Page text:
Beginning with a door, we began to see this as an opportunity to rearrange and redecorate our dining room in order to make it a place that we could come together since we had previously neglected it most days. It was desperate for a lick of paint so we started looking for colours that would suit. It was at that point that we found some peel and stick wallpaper that we thought would really breathe some life into the room. We had some old, hand-me-down furniture that was beautiful back in the day, but was now falling apart and no longer sturdy (it was especially embarrassing when we had guests over for dinner). So we found a good deal on a gently used dining set and purchased it the same week. Now we have meals around the table and use this time as an opportunity to share what has happened throughout the day, as well as have a time of family devotions.

You know, I preach about the importance of having a “family altar” (as they used to call it years ago), yet with the busyness of life, I often neglected it in my own family. This was like a wake up call that my children are not getting any younger and the days seem to be flying by faster, therefore, the time to act is now! There was a sense of urgency to put more intentionality into our family time and have a place to come together and simply enjoy one another’s company. We could all benefit from simplifying. The other rooms are filled with TVs and other electronic devices, as well as kids’ toys, but we really needed a place to set aside as a place that could serve as a “family room” albeit it doubles as our dining room.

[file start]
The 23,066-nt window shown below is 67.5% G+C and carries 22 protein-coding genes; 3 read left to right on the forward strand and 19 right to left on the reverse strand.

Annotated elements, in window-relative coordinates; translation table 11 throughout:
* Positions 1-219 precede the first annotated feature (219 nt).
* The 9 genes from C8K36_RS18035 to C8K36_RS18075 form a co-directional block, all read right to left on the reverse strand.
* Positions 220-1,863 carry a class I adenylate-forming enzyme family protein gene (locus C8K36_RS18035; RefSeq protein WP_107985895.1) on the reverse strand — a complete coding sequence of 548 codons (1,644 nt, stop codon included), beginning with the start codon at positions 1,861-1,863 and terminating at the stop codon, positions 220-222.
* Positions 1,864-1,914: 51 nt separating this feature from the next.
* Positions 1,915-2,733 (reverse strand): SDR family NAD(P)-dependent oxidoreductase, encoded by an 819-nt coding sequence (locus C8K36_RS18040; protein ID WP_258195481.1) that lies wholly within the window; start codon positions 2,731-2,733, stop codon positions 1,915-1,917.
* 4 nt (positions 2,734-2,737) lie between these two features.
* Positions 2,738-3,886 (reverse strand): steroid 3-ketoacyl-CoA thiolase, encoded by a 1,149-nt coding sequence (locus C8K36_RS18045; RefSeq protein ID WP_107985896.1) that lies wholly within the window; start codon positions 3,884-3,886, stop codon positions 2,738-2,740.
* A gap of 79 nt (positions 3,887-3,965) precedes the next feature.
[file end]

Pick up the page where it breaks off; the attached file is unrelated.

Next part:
As I have written in the past, we as parents have a crucial responsibility to train our precious children according to the truth of God’s Word. The Bible tells us “The father of the righteous will greatly rejoice, And he who begets a wise child will delight in him. Let your father and your mother be glad, And let her who bore you rejoice” (Proverbs 23:24-25). They are not going to get godly wisdom from the world, so the duty is ours.

My main point is this: rather than using my newly-decorated space as merely a place to find quietness, it was also a place where we could slide the door closed and separate ourselves from all the stress-inducing things awaiting us in the other rooms. We know where the problem lies with society today, or at least the foundation. It is in the breakdown of the family. Unless we intentionally close the door to block out life for a little while each day so we can focus on our relationships with one another, we are just contributing to the decay of the world. Whether you have a physical door or a hypothetical one, determine to use it in order to make your family a captive audience so you can be together and in the same frame of mind, working as a unit.

John Mallonee
Charles Spurgeon’s “Morning and Evening” – May 9, Morning

Charles Spurgeon’s “Morning and Evening” – May 9, Morning

As a pastor, I have the flexibility of working from home

Charles Spurgeon’s “Morning and Evening” – May 9, Evening

Charles Spurgeon’s “Morning and Evening” – May 9, Evening

As a pastor, I have the flexibility of working from home